The Turkish organization IHH, which was behind the 2010 flotilla to Gaza, declared on Thursday it would oppose an Israeli offer to pay compensation to the victims of the Mavi Marmara incident in exchange for the group dropping lawsuits over the attack.
The Mavi Marmara, which claimed to international media to be providing "humanitarian aid for the people of Gaza," was the largest ship in the flotilla aimed at breaking Israel's Gaza blockade on May 31, 2010.
The ship defied orders to turn around and dock at the Ashdod port. After it ignored repeated warnings to change course, the IDF boarded the vessel - only to be attacked by Islamist extremists on board.
The soldiers had no choice but to open fire, resulting in the deaths of nine of the IHH members on board.
After an investigation, Israeli authorities discovered the vessel to be carrying no humanitarian aid - in fact, no aid supplies at all - whatsoever.
When Israel refused Turkey’s demands to apologize for raiding the Marmara, Turkey withdrew its ambassador from Israel and expelled the Israeli ambassador in Ankara.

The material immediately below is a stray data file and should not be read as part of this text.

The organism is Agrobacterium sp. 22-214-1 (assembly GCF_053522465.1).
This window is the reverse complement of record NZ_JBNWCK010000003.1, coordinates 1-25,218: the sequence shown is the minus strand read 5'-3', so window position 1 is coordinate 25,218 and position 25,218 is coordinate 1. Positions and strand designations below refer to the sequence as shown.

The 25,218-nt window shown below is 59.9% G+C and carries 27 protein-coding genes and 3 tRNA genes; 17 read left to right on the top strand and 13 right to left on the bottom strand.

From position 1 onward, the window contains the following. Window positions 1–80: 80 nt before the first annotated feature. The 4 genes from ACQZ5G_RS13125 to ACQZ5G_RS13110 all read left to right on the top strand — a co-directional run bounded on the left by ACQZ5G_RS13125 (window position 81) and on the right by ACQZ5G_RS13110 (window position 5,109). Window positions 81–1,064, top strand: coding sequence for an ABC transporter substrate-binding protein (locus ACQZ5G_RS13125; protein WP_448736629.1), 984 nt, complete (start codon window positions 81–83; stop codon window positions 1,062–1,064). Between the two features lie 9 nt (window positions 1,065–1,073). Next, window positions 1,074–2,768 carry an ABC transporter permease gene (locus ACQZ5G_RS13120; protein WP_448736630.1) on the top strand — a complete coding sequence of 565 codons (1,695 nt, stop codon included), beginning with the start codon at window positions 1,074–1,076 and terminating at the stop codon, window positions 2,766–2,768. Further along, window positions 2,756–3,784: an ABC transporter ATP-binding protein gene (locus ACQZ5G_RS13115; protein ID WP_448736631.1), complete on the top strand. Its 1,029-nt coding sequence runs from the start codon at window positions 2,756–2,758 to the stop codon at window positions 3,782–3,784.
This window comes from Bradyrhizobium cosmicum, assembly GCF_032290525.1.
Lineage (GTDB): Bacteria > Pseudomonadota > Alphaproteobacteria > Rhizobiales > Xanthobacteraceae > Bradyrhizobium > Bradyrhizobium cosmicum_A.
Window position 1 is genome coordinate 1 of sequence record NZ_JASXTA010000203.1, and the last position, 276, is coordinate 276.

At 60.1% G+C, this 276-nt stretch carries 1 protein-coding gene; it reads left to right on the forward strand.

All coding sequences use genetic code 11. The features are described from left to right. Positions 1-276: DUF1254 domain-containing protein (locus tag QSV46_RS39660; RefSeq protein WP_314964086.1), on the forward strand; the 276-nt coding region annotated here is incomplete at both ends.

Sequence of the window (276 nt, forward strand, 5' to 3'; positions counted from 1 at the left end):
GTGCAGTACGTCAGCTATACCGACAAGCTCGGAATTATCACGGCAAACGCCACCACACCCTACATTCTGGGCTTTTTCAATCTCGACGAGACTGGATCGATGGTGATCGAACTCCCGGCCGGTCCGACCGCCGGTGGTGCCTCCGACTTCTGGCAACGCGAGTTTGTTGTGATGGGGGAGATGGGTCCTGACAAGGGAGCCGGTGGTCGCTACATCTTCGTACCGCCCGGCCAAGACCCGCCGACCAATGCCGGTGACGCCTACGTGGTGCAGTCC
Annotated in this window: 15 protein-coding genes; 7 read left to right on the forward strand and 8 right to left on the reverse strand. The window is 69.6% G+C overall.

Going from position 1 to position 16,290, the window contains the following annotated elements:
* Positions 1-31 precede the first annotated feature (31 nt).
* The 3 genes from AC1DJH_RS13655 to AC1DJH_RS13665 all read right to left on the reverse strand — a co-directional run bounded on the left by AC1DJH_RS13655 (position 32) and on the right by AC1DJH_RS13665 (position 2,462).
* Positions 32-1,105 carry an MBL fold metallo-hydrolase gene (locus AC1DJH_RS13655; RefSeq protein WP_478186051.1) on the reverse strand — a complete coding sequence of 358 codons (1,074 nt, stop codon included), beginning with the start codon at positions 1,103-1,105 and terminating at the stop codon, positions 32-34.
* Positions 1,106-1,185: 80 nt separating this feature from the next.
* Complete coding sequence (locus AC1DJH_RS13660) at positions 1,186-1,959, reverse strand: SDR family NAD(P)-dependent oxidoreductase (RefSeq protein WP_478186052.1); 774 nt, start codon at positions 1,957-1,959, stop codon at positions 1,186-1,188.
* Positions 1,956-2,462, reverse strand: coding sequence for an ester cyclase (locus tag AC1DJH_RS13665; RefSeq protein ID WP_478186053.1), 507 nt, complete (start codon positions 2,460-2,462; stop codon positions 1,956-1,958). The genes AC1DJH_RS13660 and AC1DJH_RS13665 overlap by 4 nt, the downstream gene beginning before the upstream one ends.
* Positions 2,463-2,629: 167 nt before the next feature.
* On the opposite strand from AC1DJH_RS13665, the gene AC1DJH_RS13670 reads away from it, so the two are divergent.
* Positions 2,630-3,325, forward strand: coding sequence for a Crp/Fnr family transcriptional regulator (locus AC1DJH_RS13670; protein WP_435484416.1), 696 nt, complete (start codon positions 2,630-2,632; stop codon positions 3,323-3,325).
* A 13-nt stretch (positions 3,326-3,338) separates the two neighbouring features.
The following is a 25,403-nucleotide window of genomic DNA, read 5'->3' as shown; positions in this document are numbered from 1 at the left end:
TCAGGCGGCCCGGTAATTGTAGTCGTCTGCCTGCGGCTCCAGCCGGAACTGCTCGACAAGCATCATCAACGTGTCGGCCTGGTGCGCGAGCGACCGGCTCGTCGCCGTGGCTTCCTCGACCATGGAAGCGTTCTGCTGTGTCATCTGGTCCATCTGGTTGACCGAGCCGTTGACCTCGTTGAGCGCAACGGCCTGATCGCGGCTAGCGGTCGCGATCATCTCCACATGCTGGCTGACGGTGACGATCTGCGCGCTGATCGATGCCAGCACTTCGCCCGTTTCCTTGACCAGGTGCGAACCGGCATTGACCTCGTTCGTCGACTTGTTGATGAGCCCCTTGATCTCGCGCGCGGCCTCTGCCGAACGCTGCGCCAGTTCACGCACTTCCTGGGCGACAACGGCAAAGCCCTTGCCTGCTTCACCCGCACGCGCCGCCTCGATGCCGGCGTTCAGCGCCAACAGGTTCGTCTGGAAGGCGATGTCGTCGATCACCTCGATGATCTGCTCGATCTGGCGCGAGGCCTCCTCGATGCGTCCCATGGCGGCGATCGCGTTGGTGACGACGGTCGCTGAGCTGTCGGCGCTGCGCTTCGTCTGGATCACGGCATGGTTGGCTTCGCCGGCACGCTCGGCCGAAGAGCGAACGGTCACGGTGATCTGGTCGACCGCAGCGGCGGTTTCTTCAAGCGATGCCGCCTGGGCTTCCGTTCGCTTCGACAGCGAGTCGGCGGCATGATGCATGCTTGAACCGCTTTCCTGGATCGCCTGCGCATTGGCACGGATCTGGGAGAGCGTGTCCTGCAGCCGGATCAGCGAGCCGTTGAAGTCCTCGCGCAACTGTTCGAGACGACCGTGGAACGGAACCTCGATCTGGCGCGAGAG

It was under pressure from U.S. President Barack Obama that Prime Minister Binyamin Netanyahu apologized last March to Erdogan for the deaths of the activists on the Marmara and talks began on the compensation agreement.
According to Reuters, IHH said on Thursday it had been in close contact with Turkish government officials and had heard Israel and Turkey were about to finalize the terms of a formal settlement.
"We are hearing that an agreement will soon be announced on the compensation Israeli state will pay as an outcome of talks ... One of Israel's conditions is to drop the court cases," said Ugur Yildirim, a lawyer for IHH, was quoted as having said.
"We are warning the authorities against this clear violation of global law principles," he told reporters.
The son of one person who died aboard the Mavi Marmara told the news conference the families would accept neither apology nor compensation.
"We do not accept any agreements unless the blockade on Gaza is lifted. Israel will have to take a step back if we stand tall," Ismail Bilgen told reporters, according to Reuters.
In January, Turkish anti-terror police raided the IHH offices over the group’s alleged links to Al-Qaeda, which it denies.
That raid came after Turkish media reported that security forces had seized a truck loaded with arms and ammunition on the Syrian border.
The drivers had claimed they were carrying aid on behalf of IHH but the group denied the allegations as "slanderous".